Phil Hogan launches attack on economist over Irish Water staffing claims
ENVIRONMENT Minister Phil Hogan has launched a scathing attack on high-profile ESRI economist John FitzGerald over proposed staffing levels in Irish Water.
Mr Hogan said that Professor Fitzgerald has failed to back up his claim that 4,300 local authority staff working in water services can be reduced to 1,700 in a few years.
"Making wild assertions of this nature is irresponsible, in particular by an economist," said Mr Hogan.
Prof FitzGerald provoked controversy following his analysis that Irish Water could incur extra costs of between €1.5bn and €2bn by having to employ over 2,000 staff it does not need.
He said based on the experience of other utility companies, the establishment of Irish Water should lead to savings of about 40pc – but this would not be possible based on current estimates of potential staff costs.
However, Mr Hogan has countered that relevant figures show the new Irish facility compares more than favourably with Scottish Water, and insisted the number of staff employed here will inevitably decline with the passage of time as greater efficiencies are demanded.
He also stressed that under existing structures, local authority staff working in water services can be reassigned to other areas of activity. He added that total local authority numbers have reduced by over a quarter in the last five years.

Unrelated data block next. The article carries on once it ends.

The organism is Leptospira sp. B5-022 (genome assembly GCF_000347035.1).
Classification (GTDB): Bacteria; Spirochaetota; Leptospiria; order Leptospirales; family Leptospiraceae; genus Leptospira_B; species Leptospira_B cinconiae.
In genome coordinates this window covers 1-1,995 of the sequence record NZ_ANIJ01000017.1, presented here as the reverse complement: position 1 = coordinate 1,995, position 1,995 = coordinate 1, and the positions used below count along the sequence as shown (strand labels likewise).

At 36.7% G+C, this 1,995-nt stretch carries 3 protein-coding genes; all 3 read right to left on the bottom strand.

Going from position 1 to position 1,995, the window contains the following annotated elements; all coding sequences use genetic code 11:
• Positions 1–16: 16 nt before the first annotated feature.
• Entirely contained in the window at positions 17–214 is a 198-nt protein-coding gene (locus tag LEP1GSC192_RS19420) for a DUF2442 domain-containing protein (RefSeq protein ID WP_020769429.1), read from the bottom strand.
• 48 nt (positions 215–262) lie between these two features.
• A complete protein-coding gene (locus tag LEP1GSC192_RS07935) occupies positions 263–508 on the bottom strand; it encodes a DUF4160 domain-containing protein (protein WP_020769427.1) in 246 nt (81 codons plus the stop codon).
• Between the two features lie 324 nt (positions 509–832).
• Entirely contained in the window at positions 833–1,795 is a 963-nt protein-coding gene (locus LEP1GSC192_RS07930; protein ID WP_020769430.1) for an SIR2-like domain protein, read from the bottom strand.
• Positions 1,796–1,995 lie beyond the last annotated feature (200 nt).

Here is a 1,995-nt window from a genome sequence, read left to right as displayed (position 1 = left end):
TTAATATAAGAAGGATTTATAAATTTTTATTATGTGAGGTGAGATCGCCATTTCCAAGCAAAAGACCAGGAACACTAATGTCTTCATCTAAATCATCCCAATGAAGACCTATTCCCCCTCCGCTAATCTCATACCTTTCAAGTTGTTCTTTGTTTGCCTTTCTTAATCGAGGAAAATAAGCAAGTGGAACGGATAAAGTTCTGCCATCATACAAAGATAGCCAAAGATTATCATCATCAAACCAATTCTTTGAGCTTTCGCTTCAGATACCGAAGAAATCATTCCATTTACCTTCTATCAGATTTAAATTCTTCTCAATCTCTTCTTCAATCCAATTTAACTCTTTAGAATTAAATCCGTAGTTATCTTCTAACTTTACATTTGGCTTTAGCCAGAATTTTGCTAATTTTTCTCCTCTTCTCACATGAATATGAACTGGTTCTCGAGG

He said that Prof FitzGerald, in a report to the Environment Department in 2012, acknowledged that "obviously a substantial number of existing staff may be needed by the new company, not least to preserve some 'local knowledge'."
"Well I can assure Prof FitzGerald that through the service level agreements (SLAs) between Irish Water and local authorities, there will be a smooth transition of responsibility for water services functions," he said.
Meanwhile, Fianna Fail Environment spokesman Barry Cowen last night blamed Irish Water for job losses in his Offaly constituency. He claimed the first round of redundancies arising from its creation were announced yesterday.
He said Doolan Plant Hire was letting go up to 11 staff in his hometown of Clara.
"Doolan Plant Hire has been providing water maintenance and support work for Offaly County Council for many years and has grown as a result of the work arising from local authority needs," he said.
"However, since the Government appointed its super quango Irish Water, the firm has been told it can no longer expect to be a key delivery agent in water works in the county.
"I think this is a perfect example of bad government decisions having a significant local impact."